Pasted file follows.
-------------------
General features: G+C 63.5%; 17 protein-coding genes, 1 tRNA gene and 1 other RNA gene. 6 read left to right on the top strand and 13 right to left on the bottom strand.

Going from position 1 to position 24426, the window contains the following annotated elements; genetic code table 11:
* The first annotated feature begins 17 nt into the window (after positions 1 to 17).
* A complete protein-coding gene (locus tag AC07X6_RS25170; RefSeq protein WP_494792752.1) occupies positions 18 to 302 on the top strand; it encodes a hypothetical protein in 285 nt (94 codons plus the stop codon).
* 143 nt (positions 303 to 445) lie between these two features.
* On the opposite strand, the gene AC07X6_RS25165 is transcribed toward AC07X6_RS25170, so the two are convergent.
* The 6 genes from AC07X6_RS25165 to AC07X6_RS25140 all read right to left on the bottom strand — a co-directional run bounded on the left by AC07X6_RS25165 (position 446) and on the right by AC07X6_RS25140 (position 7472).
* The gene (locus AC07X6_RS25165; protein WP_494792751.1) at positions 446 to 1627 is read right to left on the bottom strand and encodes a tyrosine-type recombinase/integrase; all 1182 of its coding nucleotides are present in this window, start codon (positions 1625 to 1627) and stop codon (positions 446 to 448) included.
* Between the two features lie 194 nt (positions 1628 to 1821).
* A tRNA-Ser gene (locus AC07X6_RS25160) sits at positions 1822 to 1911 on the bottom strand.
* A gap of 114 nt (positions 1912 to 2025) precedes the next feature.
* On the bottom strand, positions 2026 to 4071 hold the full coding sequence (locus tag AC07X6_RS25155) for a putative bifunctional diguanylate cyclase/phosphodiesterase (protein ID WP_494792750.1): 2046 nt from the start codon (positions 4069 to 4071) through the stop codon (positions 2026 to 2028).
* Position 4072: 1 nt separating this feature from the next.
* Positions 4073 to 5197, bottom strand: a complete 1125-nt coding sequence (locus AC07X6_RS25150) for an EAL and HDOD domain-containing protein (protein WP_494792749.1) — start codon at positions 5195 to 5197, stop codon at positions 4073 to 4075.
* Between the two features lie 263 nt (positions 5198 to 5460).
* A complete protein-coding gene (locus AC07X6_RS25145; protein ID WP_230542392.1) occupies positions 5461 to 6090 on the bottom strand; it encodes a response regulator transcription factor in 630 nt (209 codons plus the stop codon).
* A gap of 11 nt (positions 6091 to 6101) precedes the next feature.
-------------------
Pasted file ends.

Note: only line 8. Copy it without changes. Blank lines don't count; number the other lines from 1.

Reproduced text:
* The gene (locus AC07X6_RS25165; protein WP_494792751.1) at positions 446 to 1627 is read right to left on the bottom strand and encodes a tyrosine-type recombinase/integrase; all 1182 of its coding nucleotides are present in this window, start codon (positions 1625 to 1627) and stop codon (positions 446 to 448) included.